People began to block roads on Wednesday to protest a contentious extradition bill.
Dragging heavy metal barriers, thousands of protesters poured onto roads around Hong Kong’s legislature on Wednesday morning to block access to the building, in the latest demonstration against a contentious bill that would allow extraditions to mainland China.
The demonstrators, many of them young people in black T-shirts and wearing surgical masks, set up the barriers on a wide road outside the Legislative Council, as the sound of the metal scraping the asphalt ricocheted through a canyon of skyscrapers. Hundreds of riot police, wearing full face shields and carrying batons, looked on.
The protest recalled the pro-democracy Umbrella Movement five years ago, which shut down several districts in the city — including the very roads that protesters were blocking on Wednesday — but ultimately failed to win any concessions from the government.
One of the protesters, Daniel Yeung, 21, stood on a cement barrier in the center of the road in the shadow of the legislative building, wearing black clothing, a white surgical mask and gardening gloves. The road, normally a busy thoroughfare, was now a sea of black shirts. A city bus stood stalled at the edge of the crowds.
Mr. Yeung said he had come to protest the extradition bill and what he called the “arbitrary” policies of Carrie Lam, the Beijing-backed chief executive of Hong Kong, and President Xi Jinping of China. If the law passes, he said, he feared what the authorities might do. “They’ll think you’re a suspect and send you back to China.”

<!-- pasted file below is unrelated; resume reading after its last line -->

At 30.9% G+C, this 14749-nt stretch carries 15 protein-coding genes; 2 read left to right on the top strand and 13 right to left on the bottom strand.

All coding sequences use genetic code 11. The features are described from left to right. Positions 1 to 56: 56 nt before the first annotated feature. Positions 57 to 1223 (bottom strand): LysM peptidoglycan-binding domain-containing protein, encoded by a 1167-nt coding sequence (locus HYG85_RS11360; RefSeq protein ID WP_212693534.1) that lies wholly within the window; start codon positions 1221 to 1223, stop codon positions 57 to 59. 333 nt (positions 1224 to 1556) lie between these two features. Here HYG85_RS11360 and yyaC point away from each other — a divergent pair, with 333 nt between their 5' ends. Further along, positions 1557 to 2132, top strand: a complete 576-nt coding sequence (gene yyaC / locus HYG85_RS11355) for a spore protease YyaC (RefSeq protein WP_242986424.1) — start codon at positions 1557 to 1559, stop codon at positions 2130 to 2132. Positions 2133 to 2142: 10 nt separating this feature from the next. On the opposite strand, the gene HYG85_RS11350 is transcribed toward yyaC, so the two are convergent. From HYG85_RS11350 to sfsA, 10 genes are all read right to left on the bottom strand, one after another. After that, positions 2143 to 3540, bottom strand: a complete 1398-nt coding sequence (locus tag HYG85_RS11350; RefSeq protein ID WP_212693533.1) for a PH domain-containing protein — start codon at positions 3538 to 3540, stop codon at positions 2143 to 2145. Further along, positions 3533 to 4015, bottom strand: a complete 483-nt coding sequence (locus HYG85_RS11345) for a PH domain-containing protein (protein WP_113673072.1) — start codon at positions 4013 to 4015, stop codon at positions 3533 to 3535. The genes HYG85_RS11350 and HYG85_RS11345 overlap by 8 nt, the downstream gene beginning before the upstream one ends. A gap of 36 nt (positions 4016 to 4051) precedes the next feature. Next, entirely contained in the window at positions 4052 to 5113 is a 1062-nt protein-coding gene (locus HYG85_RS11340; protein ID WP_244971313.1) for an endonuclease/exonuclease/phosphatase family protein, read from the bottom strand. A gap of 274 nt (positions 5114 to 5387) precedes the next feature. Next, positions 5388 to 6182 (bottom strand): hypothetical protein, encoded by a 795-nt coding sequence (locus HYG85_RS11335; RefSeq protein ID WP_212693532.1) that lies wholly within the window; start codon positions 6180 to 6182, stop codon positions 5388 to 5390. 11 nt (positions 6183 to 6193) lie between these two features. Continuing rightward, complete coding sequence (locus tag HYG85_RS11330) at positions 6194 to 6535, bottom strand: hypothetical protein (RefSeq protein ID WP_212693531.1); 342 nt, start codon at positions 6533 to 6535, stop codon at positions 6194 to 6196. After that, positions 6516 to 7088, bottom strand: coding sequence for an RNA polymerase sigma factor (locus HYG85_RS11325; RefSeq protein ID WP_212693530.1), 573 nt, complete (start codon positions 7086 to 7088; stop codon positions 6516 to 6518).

Protesters started gathering on Tuesday evening and stayed overnight.
On Tuesday night, several hundred people streamed into areas near the Legislative Council and government offices, with many of them huddling across the street, blocked by steel barricades. Half a dozen police vans with flashing red lights parked near the protesters and riot police officers with helmets, batons and shields stood nearby.
Other protesters gathered on a landscaped pedestrian bridge and a waterfront, singing hymns and joining in prayers led by representatives of religious groups. “We may be losing something precious,” Yip Po Lam, a Catholic priest, told the protesters. “But I hope we will not leave behind our values and our persistence.”
Jeffrey Chan, an undergraduate studying sports, said that he felt compelled to protest because there were few other options for recourse in a political system where the authorities have rejected demands for free elections.
“The government has not responded to the people after more than a million came out to demonstrate,” Mr. Chan said. “I also feel that Hong Kong has lost freedom of speech.”
Strikes and a transportation slowdown were also planned for Wednesday.
Residents were planning protests, strikes and a transportation slowdown for Wednesday, as lawmakers were set to debate the contentious bill that would allow people to be extradited to mainland China for trial.
The demonstrations were expected to be smaller than the march held on Sunday, in which up to a million people, or a seventh of the territory’s population, paraded through the city in an overwhelmingly peaceful protest.